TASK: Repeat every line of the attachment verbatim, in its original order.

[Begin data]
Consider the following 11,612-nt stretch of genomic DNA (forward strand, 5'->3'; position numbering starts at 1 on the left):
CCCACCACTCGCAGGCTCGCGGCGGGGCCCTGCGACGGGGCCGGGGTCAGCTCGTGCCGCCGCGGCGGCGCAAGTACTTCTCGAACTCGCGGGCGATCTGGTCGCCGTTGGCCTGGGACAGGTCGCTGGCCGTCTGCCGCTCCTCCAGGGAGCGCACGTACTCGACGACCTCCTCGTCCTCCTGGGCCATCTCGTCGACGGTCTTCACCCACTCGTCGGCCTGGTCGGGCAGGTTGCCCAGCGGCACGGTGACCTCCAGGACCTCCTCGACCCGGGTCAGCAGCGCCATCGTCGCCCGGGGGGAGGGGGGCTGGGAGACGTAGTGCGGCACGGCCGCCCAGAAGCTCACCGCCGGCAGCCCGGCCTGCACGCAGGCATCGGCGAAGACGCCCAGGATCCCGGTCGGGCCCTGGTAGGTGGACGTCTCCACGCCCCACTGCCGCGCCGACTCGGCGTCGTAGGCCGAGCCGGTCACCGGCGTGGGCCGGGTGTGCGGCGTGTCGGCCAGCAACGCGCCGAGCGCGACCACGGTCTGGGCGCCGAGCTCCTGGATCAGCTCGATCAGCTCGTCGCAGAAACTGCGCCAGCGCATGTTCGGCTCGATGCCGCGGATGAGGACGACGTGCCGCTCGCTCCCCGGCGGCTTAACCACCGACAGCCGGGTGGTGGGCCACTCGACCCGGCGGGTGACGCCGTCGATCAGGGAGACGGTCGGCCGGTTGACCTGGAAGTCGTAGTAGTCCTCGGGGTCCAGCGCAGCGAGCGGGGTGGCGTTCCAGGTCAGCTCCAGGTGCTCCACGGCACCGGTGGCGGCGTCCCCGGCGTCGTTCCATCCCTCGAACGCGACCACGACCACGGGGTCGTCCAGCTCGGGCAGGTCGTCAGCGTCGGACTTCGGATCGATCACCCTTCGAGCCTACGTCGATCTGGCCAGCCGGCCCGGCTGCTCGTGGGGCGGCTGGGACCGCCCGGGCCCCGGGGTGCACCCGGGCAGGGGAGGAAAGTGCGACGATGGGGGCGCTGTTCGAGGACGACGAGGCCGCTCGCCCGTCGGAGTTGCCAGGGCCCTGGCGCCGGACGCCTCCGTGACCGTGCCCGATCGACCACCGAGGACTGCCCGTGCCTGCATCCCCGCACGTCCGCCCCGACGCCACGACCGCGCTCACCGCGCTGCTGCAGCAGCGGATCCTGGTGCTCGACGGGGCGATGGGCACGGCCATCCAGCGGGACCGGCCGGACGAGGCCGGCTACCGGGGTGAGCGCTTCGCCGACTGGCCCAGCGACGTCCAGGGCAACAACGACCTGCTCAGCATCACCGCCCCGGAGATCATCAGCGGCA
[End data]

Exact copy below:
Consider the following 11,612-nt stretch of genomic DNA (forward strand, 5'->3'; position numbering starts at 1 on the left):
CCCACCACTCGCAGGCTCGCGGCGGGGCCCTGCGACGGGGCCGGGGTCAGCTCGTGCCGCCGCGGCGGCGCAAGTACTTCTCGAACTCGCGGGCGATCTGGTCGCCGTTGGCCTGGGACAGGTCGCTGGCCGTCTGCCGCTCCTCCAGGGAGCGCACGTACTCGACGACCTCCTCGTCCTCCTGGGCCATCTCGTCGACGGTCTTCACCCACTCGTCGGCCTGGTCGGGCAGGTTGCCCAGCGGCACGGTGACCTCCAGGACCTCCTCGACCCGGGTCAGCAGCGCCATCGTCGCCCGGGGGGAGGGGGGCTGGGAGACGTAGTGCGGCACGGCCGCCCAGAAGCTCACCGCCGGCAGCCCGGCCTGCACGCAGGCATCGGCGAAGACGCCCAGGATCCCGGTCGGGCCCTGGTAGGTGGACGTCTCCACGCCCCACTGCCGCGCCGACTCGGCGTCGTAGGCCGAGCCGGTCACCGGCGTGGGCCGGGTGTGCGGCGTGTCGGCCAGCAACGCGCCGAGCGCGACCACGGTCTGGGCGCCGAGCTCCTGGATCAGCTCGATCAGCTCGTCGCAGAAACTGCGCCAGCGCATGTTCGGCTCGATGCCGCGGATGAGGACGACGTGCCGCTCGCTCCCCGGCGGCTTAACCACCGACAGCCGGGTGGTGGGCCACTCGACCCGGCGGGTGACGCCGTCGATCAGGGAGACGGTCGGCCGGTTGACCTGGAAGTCGTAGTAGTCCTCGGGGTCCAGCGCAGCGAGCGGGGTGGCGTTCCAGGTCAGCTCCAGGTGCTCCACGGCACCGGTGGCGGCGTCCCCGGCGTCGTTCCATCCCTCGAACGCGACCACGACCACGGGGTCGTCCAGCTCGGGCAGGTCGTCAGCGTCGGACTTCGGATCGATCACCCTTCGAGCCTACGTCGATCTGGCCAGCCGGCCCGGCTGCTCGTGGGGCGGCTGGGACCGCCCGGGCCCCGGGGTGCACCCGGGCAGGGGAGGAAAGTGCGACGATGGGGGCGCTGTTCGAGGACGACGAGGCCGCTCGCCCGTCGGAGTTGCCAGGGCCCTGGCGCCGGACGCCTCCGTGACCGTGCCCGATCGACCACCGAGGACTGCCCGTGCCTGCATCCCCGCACGTCCGCCCCGACGCCACGACCGCGCTCACCGCGCTGCTGCAGCAGCGGATCCTGGTGCTCGACGGGGCGATGGGCACGGCCATCCAGCGGGACCGGCCGGACGAGGCCGGCTACCGGGGTGAGCGCTTCGCCGACTGGCCCAGCGACGTCCAGGGCAACAACGACCTGCTCAGCATCACCGCCCCGGAGATCATCAGCGGCA